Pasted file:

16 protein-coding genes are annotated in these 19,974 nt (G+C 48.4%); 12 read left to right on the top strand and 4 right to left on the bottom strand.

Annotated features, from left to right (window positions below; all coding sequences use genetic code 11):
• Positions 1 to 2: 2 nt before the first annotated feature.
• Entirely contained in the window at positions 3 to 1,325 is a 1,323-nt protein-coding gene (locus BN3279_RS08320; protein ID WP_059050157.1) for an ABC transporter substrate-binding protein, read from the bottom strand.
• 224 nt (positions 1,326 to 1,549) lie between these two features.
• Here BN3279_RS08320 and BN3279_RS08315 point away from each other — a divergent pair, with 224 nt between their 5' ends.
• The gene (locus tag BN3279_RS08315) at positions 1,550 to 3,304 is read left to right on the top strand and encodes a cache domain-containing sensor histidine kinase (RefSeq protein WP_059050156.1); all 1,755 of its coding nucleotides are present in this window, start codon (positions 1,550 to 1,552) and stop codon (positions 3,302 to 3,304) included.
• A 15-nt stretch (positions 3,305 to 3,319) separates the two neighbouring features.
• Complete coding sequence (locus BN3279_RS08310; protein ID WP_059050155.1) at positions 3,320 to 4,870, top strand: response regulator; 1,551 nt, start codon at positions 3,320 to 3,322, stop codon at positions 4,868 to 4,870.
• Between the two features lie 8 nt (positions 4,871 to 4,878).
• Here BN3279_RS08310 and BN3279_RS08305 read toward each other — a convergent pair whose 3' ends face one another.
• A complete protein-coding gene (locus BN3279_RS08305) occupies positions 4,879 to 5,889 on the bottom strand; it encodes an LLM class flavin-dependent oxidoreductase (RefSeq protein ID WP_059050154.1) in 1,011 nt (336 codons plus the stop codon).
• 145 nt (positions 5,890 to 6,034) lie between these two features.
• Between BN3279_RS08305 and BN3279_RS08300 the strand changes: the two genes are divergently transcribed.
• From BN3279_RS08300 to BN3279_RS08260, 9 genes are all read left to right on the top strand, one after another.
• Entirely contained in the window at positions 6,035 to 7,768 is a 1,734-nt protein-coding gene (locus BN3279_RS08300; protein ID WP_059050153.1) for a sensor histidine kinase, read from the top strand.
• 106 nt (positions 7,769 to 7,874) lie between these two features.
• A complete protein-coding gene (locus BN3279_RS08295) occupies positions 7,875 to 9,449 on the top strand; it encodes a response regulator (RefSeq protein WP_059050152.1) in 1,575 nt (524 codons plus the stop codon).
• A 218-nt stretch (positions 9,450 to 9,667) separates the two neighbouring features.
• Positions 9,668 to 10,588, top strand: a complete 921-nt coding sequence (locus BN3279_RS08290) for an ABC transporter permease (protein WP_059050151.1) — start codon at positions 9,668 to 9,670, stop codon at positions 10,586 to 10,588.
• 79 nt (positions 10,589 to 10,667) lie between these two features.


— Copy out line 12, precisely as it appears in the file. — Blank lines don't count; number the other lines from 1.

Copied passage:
• A complete protein-coding gene (locus BN3279_RS08305) occupies positions 4,879 to 5,889 on the bottom strand; it encodes an LLM class flavin-dependent oxidoreductase (RefSeq protein ID WP_059050154.1) in 1,011 nt (336 codons plus the stop codon).